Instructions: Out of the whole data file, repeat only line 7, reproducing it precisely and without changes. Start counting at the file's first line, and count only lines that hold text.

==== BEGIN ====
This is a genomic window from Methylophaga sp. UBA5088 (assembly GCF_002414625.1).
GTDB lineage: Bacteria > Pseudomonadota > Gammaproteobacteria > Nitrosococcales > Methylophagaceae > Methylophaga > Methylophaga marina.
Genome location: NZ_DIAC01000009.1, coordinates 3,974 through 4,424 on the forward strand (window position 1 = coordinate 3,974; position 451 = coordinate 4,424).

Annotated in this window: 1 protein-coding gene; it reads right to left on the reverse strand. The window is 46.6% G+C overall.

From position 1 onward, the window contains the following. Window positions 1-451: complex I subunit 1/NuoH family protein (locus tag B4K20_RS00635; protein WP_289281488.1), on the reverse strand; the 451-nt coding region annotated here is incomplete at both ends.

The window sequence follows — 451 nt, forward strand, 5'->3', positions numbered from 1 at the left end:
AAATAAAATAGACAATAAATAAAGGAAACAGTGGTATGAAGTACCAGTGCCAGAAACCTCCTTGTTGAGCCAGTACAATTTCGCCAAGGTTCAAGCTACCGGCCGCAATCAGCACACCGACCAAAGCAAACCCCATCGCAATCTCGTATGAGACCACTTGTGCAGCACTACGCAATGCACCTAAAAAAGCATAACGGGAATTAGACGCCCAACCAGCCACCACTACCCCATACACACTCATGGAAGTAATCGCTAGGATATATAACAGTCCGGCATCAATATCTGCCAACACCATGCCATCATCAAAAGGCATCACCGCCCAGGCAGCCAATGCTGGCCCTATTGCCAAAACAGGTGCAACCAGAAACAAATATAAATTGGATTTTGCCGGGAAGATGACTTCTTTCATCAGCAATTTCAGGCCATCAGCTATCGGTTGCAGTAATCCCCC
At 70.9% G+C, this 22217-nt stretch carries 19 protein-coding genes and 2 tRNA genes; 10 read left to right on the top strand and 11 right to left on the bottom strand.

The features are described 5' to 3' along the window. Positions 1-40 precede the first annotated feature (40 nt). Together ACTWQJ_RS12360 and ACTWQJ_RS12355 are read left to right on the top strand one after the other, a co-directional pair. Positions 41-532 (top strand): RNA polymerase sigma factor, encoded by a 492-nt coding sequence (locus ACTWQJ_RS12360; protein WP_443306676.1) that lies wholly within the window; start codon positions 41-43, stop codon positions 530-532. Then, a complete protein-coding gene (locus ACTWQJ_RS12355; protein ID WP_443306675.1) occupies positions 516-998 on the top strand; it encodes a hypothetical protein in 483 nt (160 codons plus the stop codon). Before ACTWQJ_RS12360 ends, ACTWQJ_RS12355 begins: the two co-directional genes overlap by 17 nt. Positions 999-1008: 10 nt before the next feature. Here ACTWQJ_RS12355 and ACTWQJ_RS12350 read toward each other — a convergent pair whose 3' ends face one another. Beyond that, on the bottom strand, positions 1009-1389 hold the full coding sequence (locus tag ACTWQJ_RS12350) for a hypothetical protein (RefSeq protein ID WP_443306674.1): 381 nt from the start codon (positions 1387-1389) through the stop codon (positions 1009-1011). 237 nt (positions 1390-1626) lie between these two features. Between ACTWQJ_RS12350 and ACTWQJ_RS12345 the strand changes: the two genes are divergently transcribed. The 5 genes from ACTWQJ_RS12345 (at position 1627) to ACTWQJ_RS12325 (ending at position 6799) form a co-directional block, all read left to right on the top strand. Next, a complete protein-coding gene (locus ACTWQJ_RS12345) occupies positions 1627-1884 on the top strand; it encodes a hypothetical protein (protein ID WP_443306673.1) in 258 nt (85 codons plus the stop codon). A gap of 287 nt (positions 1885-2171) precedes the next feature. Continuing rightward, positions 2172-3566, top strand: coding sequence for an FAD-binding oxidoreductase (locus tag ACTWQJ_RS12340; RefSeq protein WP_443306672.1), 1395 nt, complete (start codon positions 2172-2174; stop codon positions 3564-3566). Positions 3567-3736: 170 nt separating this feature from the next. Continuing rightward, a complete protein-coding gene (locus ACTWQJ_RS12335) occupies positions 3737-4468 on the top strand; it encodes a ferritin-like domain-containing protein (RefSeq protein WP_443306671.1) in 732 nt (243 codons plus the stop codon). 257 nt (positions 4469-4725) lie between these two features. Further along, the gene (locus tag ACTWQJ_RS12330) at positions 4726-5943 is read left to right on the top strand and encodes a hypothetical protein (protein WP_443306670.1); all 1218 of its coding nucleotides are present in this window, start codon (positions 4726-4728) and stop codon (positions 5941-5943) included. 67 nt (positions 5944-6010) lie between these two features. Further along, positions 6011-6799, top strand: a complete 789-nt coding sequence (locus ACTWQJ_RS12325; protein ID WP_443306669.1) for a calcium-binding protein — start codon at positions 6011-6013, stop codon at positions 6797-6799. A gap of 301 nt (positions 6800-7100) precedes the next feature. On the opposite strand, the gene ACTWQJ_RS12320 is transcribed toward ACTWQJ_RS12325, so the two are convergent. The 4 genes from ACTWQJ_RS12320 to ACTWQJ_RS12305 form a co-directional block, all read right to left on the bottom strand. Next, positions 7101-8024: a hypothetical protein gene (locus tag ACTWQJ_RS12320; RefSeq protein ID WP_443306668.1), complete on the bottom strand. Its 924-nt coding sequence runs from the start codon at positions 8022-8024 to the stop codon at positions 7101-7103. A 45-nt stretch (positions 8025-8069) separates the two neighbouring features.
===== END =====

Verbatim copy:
AAATAAAATAGACAATAAATAAAGGAAACAGTGGTATGAAGTACCAGTGCCAGAAACCTCCTTGTTGAGCCAGTACAATTTCGCCAAGGTTCAAGCTACCGGCCGCAATCAGCACACCGACCAAAGCAAACCCCATCGCAATCTCGTATGAGACCACTTGTGCAGCACTACGCAATGCACCTAAAAAAGCATAACGGGAATTAGACGCCCAACCAGCCACCACTACCCCATACACACTCATGGAAGTAATCGCTAGGATATATAACAGTCCGGCATCAATATCTGCCAACACCATGCCATCATCAAAAGGCATCACCGCCCAGGCAGCCAATGCTGGCCCTATTGCCAAAACAGGTGCAACCAGAAACAAATATAAATTGGATTTTGCCGGGAAGATGACTTCTTTCATCAGCAATTTCAGGCCATCAGCTATCGGTTGCAGTAATCCCCC